UIBarButtonSystemItemFixedSpace,
    UIBarButtonSystemItemCompose,
    UIBarButtonSystemItemReply,
    UIBarButtonSystemItemAction,
    UIBarButtonSystemItemOrganize,
    UIBarButtonSystemItemBookmarks,
    UIBarButtonSystemItemSearch,
    UIBarButtonSystemItemRefresh,
    UIBarButtonSystemItemStop,
    UIBarButtonSystemItemCamera,
    UIBarButtonSystemItemTrash,
    UIBarButtonSystemItemPlay,
    UIBarButtonSystemItemPause,
    UIBarButtonSystemItemRewind,
    UIBarButtonSystemItemFastForward,
#if __IPHONE_3_0 <= __IPHONE_OS_VERSION_MAX_ALLOWED
    UIBarButtonSystemItemUndo,
    UIBarButtonSystemItemRedo,
#endif
#if __IPHONE_4_0 <= __IPHONE_OS_VERSION_MAX_ALLOWED
    UIBarButtonSystemItemPageCurl,
#endif
};

One of the really great initializers of the UIBarButtonItem class is the initWithCustomView: method. As its parameter, this method accepts any view. This means we can even add a UISwitch (see Recipe 1.2) as a button on the navigation bar. This won’t look very good, but let’s give it a try:

- (void) switchIsChanged:(UISwitch *)paramSender{
    if ([paramSender isOn]){
        NSLog(@"Switch is on.");
    } else {
        NSLog(@"Switch is off.");
    }
}

- (void)viewDidLoad{
    [super viewDidLoad];
    self.view.backgroundColor = [UIColor whiteColor];
    self.title = @"First Controller";

    UISwitch *simpleSwitch = [[UISwitch alloc] init];
    simpleSwitch.on = YES;
    [simpleSwitch addTarget:self
                     action:@selector(switchIsChanged:)
           forControlEvents:UIControlEventValueChanged];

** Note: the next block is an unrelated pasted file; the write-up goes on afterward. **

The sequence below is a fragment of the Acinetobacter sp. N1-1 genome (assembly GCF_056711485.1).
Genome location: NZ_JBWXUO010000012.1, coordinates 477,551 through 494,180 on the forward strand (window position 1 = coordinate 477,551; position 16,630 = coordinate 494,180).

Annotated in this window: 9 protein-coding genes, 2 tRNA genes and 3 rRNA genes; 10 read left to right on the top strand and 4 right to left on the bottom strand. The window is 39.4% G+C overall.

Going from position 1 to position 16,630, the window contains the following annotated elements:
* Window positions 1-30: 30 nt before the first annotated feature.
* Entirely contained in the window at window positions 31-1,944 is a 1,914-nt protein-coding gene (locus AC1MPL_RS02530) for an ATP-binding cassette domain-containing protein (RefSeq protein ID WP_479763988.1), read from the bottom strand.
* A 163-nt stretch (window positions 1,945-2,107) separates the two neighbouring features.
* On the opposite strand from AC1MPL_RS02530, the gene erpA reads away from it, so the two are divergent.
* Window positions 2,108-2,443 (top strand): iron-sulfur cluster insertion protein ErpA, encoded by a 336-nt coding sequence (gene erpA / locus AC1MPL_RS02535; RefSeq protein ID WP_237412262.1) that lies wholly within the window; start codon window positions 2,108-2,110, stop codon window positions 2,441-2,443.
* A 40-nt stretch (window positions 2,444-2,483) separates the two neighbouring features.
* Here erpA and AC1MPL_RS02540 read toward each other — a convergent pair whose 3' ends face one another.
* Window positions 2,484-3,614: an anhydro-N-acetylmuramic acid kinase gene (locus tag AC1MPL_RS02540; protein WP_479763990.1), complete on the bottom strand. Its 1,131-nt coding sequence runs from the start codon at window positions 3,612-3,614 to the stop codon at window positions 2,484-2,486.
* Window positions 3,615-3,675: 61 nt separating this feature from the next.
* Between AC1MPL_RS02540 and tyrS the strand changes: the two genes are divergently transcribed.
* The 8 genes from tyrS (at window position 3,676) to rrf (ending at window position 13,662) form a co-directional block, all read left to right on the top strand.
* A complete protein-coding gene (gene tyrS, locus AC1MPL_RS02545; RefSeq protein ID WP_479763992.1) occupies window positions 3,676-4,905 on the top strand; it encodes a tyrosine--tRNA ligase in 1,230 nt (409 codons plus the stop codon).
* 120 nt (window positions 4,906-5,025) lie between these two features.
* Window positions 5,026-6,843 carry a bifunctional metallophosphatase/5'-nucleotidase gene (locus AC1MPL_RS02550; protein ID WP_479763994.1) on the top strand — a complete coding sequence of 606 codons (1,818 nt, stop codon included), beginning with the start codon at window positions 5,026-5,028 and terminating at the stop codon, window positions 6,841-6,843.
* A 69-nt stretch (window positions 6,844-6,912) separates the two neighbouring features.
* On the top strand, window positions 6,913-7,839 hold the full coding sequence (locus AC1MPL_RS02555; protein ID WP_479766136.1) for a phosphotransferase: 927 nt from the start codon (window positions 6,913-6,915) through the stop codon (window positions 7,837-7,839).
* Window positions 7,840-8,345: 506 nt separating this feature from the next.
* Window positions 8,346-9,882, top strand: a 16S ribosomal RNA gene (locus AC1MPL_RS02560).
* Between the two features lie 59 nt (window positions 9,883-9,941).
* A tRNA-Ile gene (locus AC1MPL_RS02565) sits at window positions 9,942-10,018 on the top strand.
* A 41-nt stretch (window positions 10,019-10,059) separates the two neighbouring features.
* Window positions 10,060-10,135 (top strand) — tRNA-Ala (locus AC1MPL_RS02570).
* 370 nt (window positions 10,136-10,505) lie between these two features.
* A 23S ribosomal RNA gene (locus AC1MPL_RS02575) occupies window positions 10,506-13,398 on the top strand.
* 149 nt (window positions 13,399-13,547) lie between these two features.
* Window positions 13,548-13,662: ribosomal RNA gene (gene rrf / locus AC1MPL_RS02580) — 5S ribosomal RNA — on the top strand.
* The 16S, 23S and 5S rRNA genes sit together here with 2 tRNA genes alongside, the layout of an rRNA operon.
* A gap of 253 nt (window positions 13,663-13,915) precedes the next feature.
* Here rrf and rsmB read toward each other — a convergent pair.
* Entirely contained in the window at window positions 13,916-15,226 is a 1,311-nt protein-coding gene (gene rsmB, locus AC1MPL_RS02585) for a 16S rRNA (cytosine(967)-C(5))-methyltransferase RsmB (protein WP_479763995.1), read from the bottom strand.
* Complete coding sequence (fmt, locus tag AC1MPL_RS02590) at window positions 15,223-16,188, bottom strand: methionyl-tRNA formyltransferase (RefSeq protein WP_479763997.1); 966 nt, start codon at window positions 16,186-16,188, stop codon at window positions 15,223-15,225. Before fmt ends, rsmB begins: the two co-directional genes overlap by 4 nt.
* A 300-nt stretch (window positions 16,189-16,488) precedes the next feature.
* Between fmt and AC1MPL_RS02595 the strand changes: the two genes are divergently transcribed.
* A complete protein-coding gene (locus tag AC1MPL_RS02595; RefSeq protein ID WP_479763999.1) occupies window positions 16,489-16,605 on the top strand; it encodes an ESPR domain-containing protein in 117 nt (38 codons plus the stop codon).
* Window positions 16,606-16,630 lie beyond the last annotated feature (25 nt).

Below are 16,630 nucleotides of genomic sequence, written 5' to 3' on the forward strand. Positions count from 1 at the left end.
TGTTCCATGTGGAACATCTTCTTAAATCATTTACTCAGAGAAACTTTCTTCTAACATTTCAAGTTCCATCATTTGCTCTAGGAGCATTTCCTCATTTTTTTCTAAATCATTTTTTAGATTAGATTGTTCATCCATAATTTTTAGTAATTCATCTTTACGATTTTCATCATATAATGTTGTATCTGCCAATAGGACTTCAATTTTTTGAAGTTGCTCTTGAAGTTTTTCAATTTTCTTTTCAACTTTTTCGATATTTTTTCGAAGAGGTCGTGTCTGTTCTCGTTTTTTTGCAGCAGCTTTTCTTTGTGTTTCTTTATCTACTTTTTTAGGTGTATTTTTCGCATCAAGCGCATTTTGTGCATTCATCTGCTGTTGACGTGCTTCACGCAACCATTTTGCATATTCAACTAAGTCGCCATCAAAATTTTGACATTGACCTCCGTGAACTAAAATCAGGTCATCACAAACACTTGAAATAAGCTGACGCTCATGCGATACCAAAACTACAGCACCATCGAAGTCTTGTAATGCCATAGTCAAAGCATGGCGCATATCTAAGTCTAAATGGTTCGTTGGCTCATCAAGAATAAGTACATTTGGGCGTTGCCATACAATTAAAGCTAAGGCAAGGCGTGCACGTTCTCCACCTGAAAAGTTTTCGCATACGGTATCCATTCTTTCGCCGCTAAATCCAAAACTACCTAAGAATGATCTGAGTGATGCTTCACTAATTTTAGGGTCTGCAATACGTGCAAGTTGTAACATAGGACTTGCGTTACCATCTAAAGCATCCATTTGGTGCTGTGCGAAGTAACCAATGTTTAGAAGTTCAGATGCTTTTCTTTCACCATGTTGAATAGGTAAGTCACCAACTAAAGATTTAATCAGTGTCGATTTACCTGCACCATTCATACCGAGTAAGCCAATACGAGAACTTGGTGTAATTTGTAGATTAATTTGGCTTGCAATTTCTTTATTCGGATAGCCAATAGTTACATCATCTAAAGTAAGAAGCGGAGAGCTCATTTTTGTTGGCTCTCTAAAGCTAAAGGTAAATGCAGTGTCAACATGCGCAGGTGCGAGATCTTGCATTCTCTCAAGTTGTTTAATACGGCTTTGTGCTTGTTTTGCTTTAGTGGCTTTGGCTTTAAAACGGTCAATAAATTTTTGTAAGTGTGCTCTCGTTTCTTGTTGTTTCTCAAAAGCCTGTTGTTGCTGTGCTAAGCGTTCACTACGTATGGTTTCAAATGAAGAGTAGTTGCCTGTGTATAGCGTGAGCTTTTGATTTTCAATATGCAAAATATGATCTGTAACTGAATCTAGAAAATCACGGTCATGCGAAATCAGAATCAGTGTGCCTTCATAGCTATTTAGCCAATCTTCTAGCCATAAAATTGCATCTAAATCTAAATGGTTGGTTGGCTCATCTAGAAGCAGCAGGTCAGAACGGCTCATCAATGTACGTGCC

self.navigationItem.rightBarButtonItem =
    [[UIBarButtonItem alloc] initWithCustomView:simpleSwitch];
}

And Figure 1-40 shows the results.

A switch added to a navigation bar

Figure 1-40. A switch added to a navigation bar

You can create pretty amazing navigation bar buttons. Just take a look at what Apple has done with the up and down arrows on the top-right corner of Figure 1-36. Let’s do the same thing, shall we? Well, it looks like the button actually contains a segmented control (see Recipe 1.8). So we should create a segmented control with two segments, add it to a navigation button, and finally place the navigation button on the navigation bar. Let’s get started:

- (void) segmentedControlTapped:(UISegmentedControl *)paramSender{

    switch (paramSender.selectedSegmentIndex){
        case 0:{
            NSLog(@"Up");
            break;
        }
        case 1:{
            NSLog(@"Down");
            break;
        }
    }

}

- (void)viewDidLoad{
    [super viewDidLoad];

    self.title = @"First Controller";

    NSArray *items = @[
                       @"Up",
                       @"Down"
                       ];

    UISegmentedControl *segmentedControl = [[UISegmentedControl alloc]
                                            initWithItems:items];

    segmentedControl.momentary = YES;

    [segmentedControl addTarget:self
                         action:@selector(segmentedControlTapped:)
               forControlEvents:UIControlEventValueChanged];

    self.navigationItem.rightBarButtonItem =
    [[UIBarButtonItem alloc] initWithCustomView:segmentedControl];

}

And Figure 1-41 shows what the output looks like.

A segmented control inside a navigation button

Figure 1-41. A segmented control inside a navigation button

The navigationItem of every view controller also has two very interesting methods:

setRightBarButtonItem:animated:

Sets the navigation bar’s right button.

setLeftBarButtonItem:animated:

Sets the navigation bar’s left button.

Both methods allow you to specify whether you want the placement to be animated. Pass the value of YES to the animated parameter if you want the placement to be animated. Here is an example:

UIBarButtonItem *rightBarButton =
[[UIBarButtonItem alloc] initWithCustomView:segmentedControl];

[self.navigationItem setRightBarButtonItem:rightBarButton
                                  animated:YES];